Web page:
Consider the curve defined by \(y = x + \frac{{x}^{2}}{2}\) over the interval [0, 3].

a) Write (and simplify) a Riemann sum with n subintervals to approximate the area of the region between the curve and the x-asix over this interval. You may use either Right Hand Rule or Left Hand Rule. Note: your final expression should only involve the unknown n.

b) Take the linit of your expression as \(n \rightarrow ∞\). Give a conclusion that clearly states what this limit represents as a definite integral.

Anyone who know how to answer this question and can give step by step instructions, I would really appreciate it. Thanks.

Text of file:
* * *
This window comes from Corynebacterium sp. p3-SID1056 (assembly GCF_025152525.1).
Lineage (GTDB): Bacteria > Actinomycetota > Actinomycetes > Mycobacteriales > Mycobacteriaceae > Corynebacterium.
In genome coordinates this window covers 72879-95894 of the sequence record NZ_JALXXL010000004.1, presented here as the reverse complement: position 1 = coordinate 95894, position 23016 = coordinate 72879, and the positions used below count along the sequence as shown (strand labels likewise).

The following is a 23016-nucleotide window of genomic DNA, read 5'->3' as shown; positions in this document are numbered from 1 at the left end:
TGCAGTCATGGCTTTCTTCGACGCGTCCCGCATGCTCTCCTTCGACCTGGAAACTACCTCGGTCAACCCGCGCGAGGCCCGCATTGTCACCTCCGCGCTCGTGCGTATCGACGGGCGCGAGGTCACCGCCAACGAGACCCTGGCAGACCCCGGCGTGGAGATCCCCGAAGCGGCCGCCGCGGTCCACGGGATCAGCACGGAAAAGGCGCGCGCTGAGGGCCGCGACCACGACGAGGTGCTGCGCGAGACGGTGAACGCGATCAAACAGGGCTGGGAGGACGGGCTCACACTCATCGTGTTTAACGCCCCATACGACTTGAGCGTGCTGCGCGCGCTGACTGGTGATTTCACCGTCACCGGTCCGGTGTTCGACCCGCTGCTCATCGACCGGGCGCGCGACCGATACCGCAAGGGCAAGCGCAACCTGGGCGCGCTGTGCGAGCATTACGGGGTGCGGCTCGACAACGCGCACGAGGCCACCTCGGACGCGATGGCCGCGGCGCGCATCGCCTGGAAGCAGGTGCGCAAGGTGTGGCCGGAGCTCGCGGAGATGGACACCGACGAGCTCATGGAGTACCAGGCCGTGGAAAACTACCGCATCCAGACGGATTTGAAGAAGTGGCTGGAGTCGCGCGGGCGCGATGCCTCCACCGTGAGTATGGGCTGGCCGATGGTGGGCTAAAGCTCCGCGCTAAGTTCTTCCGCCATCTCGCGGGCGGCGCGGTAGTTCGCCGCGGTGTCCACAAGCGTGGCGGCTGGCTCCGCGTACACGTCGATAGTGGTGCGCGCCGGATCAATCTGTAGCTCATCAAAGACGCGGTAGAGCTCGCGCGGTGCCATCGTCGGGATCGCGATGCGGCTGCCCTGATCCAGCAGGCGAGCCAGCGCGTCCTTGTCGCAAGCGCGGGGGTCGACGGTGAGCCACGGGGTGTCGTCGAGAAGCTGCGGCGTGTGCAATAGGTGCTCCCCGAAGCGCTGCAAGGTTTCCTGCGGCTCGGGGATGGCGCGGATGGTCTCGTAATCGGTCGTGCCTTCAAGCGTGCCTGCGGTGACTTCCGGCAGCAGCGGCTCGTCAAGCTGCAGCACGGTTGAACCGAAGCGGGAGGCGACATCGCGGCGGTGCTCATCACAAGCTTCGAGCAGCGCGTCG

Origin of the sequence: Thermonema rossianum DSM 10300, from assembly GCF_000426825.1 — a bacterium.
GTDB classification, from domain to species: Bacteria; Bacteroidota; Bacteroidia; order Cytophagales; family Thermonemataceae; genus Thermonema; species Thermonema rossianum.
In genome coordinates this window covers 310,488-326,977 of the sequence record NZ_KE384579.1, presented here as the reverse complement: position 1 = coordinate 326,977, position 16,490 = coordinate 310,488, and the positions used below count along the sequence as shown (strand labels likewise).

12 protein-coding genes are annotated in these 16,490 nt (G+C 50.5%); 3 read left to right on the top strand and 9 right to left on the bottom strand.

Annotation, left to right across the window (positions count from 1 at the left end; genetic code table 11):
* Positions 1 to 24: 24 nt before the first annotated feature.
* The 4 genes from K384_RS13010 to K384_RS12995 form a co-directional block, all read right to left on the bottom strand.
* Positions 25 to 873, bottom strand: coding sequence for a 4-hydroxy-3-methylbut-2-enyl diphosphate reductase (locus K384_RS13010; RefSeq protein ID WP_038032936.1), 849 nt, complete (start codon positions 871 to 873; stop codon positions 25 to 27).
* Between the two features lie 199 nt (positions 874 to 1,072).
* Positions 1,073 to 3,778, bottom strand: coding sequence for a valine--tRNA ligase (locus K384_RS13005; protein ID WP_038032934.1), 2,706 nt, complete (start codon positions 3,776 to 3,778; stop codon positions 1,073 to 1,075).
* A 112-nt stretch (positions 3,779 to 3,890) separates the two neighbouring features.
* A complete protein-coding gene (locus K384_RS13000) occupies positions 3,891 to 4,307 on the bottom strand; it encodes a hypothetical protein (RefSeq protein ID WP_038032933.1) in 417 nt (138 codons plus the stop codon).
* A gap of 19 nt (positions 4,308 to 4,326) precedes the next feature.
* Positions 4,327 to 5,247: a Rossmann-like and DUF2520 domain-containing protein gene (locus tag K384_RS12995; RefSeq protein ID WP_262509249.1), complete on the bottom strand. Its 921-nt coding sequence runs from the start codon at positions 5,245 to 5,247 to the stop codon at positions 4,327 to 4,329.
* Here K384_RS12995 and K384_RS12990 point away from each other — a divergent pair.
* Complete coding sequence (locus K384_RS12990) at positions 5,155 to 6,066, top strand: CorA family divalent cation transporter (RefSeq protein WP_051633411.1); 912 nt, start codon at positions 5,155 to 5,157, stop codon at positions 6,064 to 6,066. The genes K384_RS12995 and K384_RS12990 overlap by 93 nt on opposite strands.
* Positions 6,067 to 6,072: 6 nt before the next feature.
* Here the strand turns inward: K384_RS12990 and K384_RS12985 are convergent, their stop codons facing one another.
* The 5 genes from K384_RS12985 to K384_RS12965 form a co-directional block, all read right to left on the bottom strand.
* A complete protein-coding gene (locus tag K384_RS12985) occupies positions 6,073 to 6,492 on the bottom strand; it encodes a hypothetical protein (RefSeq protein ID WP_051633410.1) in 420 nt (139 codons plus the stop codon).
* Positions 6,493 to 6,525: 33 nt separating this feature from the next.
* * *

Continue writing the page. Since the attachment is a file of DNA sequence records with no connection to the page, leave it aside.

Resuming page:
gibsonj338 Feb 4, 2019

#1**+4 **

\(\text{using }n \text{ subintervals we get}\\ x_k = \dfrac{(3-0)k}{n} = \dfrac{3k}{n}\\ \Delta = x_1- x_0 = \dfrac 3 n\)

\(\text{the left hand Riemann sum is} \\ \dfrac 3 n\sum \limits_{k=0}^{n-1}~\dfrac{3k}{n} + \dfrac{9k^2}{2n^2} = \dfrac{9}{4 n^2}-\dfrac{45}{4 n}+9\\ \text{you need to show this last equality of course}\)

\(\text{Pretty clearly}\\ \lim \limits_{n\to \infty}~\dfrac{9}{4n^2}-\dfrac{45}{4n} + 9 = 9\\ \text{which is the value of the definite integral of }y \text{ over }[0,3]\)

.Rom Feb 5, 2019